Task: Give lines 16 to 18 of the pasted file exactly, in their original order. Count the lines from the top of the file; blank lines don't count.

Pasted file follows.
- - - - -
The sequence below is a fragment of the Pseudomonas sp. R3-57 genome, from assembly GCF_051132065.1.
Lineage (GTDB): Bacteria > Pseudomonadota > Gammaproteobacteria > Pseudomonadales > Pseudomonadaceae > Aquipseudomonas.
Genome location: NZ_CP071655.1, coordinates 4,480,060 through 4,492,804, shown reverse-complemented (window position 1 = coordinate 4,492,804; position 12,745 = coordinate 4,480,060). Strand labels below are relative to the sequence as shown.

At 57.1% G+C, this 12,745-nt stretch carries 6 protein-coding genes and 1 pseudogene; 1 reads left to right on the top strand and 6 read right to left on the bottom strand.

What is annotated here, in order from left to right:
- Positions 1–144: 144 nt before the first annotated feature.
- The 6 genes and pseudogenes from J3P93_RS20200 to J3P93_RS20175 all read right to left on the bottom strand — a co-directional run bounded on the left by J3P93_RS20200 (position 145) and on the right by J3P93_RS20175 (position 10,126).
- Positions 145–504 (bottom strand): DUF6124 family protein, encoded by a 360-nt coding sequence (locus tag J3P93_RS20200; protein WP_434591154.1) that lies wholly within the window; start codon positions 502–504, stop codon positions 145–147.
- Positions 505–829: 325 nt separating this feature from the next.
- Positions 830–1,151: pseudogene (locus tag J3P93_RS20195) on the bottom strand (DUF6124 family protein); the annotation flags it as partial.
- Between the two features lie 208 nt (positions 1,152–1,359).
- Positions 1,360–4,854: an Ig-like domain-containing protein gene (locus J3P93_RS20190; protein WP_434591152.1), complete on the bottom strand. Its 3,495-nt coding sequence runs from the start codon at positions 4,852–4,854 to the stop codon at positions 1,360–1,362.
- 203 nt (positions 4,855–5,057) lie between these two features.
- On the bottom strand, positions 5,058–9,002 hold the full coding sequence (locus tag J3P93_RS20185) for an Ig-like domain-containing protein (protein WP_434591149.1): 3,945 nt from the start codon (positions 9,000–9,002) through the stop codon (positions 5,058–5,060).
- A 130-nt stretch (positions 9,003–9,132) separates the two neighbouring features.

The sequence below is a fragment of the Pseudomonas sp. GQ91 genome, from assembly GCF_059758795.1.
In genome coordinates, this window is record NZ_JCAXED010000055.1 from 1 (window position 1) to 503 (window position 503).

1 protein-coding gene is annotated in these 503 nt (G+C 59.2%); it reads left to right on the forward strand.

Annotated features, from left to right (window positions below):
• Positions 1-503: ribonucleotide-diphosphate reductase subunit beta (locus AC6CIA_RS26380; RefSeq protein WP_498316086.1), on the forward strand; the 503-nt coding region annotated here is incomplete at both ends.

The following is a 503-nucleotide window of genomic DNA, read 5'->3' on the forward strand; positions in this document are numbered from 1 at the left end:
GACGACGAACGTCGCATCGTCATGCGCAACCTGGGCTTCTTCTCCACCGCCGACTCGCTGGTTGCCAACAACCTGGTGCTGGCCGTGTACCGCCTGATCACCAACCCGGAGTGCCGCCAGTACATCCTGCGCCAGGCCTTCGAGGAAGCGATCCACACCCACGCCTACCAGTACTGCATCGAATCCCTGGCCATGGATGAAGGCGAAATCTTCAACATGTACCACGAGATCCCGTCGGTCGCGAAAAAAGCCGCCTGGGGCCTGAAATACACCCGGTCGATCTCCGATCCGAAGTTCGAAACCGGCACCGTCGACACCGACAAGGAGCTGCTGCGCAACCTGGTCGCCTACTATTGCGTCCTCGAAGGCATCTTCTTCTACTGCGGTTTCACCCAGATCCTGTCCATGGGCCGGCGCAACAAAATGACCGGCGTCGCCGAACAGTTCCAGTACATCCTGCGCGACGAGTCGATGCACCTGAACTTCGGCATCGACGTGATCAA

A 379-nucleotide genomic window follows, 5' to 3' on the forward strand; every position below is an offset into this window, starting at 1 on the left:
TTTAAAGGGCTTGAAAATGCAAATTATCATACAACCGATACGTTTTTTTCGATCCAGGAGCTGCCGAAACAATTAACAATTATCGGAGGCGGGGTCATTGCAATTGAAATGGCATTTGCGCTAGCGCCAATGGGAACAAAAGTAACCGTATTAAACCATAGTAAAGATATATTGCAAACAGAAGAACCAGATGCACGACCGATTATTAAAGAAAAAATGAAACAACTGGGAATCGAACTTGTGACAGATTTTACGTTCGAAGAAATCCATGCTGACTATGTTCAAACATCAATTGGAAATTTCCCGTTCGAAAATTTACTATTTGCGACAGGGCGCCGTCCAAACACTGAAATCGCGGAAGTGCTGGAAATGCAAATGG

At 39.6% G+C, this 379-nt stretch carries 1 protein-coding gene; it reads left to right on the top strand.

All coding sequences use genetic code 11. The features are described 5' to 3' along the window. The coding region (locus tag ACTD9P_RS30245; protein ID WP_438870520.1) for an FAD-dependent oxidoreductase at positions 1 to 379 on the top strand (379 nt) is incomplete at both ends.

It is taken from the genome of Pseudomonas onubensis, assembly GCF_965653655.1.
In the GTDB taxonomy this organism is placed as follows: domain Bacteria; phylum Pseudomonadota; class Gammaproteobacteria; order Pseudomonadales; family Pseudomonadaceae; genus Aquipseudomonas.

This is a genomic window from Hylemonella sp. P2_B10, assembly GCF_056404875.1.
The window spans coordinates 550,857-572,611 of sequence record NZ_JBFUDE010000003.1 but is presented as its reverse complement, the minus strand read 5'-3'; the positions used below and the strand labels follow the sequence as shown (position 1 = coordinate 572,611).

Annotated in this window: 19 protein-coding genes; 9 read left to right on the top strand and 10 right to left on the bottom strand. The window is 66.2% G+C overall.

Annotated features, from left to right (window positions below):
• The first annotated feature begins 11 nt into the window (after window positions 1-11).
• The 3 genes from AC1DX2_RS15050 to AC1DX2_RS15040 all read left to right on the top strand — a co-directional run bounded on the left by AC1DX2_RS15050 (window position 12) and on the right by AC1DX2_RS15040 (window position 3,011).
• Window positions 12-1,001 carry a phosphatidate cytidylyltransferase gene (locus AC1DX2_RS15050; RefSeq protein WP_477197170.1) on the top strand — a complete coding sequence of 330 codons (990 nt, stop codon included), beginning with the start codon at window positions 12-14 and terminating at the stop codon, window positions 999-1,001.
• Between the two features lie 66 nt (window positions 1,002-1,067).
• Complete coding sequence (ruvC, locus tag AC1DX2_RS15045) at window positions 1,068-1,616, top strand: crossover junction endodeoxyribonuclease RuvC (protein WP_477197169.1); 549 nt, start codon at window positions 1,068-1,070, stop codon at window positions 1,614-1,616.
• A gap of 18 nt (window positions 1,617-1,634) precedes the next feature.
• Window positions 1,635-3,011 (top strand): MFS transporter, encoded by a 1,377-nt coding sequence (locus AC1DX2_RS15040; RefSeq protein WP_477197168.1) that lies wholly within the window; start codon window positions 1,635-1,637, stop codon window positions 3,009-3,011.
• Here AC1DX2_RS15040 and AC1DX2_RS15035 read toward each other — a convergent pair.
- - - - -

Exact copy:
The sequence below is a fragment of the Pseudomonas sp. GQ91 genome, from assembly GCF_059758795.1.
In genome coordinates, this window is record NZ_JCAXED010000055.1 from 1 (window position 1) to 503 (window position 503).

1 protein-coding gene is annotated in these 503 nt (G+C 59.2%); it reads left to right on the forward strand.